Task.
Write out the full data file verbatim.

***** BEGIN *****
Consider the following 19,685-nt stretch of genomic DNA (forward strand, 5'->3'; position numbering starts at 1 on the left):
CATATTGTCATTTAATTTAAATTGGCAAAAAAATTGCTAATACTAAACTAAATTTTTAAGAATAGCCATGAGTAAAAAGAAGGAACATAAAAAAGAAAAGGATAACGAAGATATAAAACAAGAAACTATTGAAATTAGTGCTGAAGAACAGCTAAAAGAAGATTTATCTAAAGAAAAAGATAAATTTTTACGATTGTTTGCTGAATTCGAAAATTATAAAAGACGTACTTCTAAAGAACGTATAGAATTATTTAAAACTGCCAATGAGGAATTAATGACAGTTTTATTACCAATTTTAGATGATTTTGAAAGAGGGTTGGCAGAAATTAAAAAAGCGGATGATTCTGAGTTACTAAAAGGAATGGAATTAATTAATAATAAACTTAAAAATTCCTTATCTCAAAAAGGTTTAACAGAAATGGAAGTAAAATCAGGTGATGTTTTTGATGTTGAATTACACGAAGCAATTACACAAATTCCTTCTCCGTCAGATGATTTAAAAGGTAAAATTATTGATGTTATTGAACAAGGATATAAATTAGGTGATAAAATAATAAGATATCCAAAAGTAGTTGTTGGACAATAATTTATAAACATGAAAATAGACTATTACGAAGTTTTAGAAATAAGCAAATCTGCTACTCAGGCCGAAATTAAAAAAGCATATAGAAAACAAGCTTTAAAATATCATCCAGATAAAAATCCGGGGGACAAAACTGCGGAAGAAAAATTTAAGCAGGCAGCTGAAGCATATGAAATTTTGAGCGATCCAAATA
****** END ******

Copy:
Consider the following 19,685-nt stretch of genomic DNA (forward strand, 5'->3'; position numbering starts at 1 on the left):
CATATTGTCATTTAATTTAAATTGGCAAAAAAATTGCTAATACTAAACTAAATTTTTAAGAATAGCCATGAGTAAAAAGAAGGAACATAAAAAAGAAAAGGATAACGAAGATATAAAACAAGAAACTATTGAAATTAGTGCTGAAGAACAGCTAAAAGAAGATTTATCTAAAGAAAAAGATAAATTTTTACGATTGTTTGCTGAATTCGAAAATTATAAAAGACGTACTTCTAAAGAACGTATAGAATTATTTAAAACTGCCAATGAGGAATTAATGACAGTTTTATTACCAATTTTAGATGATTTTGAAAGAGGGTTGGCAGAAATTAAAAAAGCGGATGATTCTGAGTTACTAAAAGGAATGGAATTAATTAATAATAAACTTAAAAATTCCTTATCTCAAAAAGGTTTAACAGAAATGGAAGTAAAATCAGGTGATGTTTTTGATGTTGAATTACACGAAGCAATTACACAAATTCCTTCTCCGTCAGATGATTTAAAAGGTAAAATTATTGATGTTATTGAACAAGGATATAAATTAGGTGATAAAATAATAAGATATCCAAAAGTAGTTGTTGGACAATAATTTATAAACATGAAAATAGACTATTACGAAGTTTTAGAAATAAGCAAATCTGCTACTCAGGCCGAAATTAAAAAAGCATATAGAAAACAAGCTTTAAAATATCATCCAGATAAAAATCCGGGGGACAAAACTGCGGAAGAAAAATTTAAGCAGGCAGCTGAAGCATATGAAATTTTGAGCGATCCAAATA